Climbing equipment- belaying devices
If you can imagine your rope as the central component of your safety system while climbing, then it is obviously critical that you both employ, and know how to use, the optimum rope control tool. This is your belay device.
Stitch plate (unsprung)
Cheap, simple and basic. Locks off very easily but requires patience and practice to pay the rope out smoothly. A good beginner's plate if you want to learn how to belay with a high safety margin.
Sprung stitch plate
The added spring makes paying out easier, but can often become tangled up in the rack. Only recommended for the 'old school'.
Figure of eight
Used to be commonly used for sport climbing as the rope can be paid in and out quickly but modern belay plates have really made it redundant. Not recommended for trad climbing as the actual holding power is limited, plus it's heavy and bulky.
Twin belay tube design (eg variable controller (VC), air traffic controller (ATC), bug or tuber)
The modern rope control tool. With this, belaying is slick and easy, plus it makes a good abseil device, it's lightweight and small. Anyone using one of these devices for the first time should familiarise themselves with it first, as it won't lock off as easily as a traditional sticht plate. Once mastered these make great all-round belay devices.
If very thin ropes are to be used (7.5mm to 8mm) then either a dedicated skinny rope device (Salewa Tubus, HB Mini Sheriff) should be used, or the rope should pass around two HMS karabiners instead of one, otherwise there can be a feeling of lack of control if abseiling or holding a long fall.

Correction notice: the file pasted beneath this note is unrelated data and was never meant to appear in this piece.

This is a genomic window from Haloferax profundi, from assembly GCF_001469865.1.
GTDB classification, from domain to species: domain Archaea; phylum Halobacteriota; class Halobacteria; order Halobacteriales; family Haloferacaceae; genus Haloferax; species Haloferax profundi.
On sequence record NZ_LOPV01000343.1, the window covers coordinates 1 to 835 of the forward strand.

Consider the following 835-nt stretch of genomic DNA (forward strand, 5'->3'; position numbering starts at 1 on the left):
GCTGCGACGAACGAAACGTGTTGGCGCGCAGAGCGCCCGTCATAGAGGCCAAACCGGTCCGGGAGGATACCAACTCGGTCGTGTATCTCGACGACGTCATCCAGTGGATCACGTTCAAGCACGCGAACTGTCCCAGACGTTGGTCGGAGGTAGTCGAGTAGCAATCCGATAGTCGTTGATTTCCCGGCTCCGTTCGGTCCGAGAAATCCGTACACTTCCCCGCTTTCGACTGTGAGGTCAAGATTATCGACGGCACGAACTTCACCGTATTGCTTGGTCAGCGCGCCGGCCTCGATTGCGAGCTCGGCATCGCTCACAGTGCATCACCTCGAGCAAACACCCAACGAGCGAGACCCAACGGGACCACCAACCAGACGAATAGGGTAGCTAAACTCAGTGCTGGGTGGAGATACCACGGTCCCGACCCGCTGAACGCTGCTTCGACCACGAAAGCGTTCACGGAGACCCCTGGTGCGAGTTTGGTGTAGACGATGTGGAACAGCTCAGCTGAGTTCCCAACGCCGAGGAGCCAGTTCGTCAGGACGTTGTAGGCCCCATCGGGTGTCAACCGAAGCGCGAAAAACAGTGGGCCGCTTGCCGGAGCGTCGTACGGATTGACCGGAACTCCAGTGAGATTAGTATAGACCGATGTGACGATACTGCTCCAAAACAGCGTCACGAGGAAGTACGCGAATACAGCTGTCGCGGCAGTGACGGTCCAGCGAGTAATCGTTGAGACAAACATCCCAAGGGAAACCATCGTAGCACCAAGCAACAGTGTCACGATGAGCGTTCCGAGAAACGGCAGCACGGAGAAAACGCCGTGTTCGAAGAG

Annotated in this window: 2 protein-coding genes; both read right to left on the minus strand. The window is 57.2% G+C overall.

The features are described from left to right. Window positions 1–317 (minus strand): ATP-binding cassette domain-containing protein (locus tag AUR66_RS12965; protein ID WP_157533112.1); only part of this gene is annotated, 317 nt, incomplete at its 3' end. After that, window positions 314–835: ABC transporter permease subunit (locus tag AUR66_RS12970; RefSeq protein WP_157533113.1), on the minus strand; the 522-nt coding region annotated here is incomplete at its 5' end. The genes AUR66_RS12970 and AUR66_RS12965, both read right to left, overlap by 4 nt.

Auto-locking (eg GriGri)
An auto-locking device that takes single ropes, designed for sport and indoor climbing. Often mistakenly viewed as being foolproof, these devices do in fact require a high level of experience and are not recommended for novices. Although expensive and heavy, they are excellent for long belaying sessions (working routes, big walls, etc).
Magic Plates (eg Reverso)
Designed to act as an auto-locking device when bringing up either one or two seconds. Generally only used by instructors and guides, they are very useful as a second belay device for long trad climbs.
Andy Kirkpatrick is recognised as a world authority on equipment and technique, a knowledge built up on some of the hardest big walls and faces in the world. Andy's expertise is big wall climbing and winter expeditions. He has scaled Yosemite's El Captan, one of the hardest walls in America, over 24 times. As well as being a successful climber, writer and speaker, Andy also works in film and TV as a stunt safety advisor.
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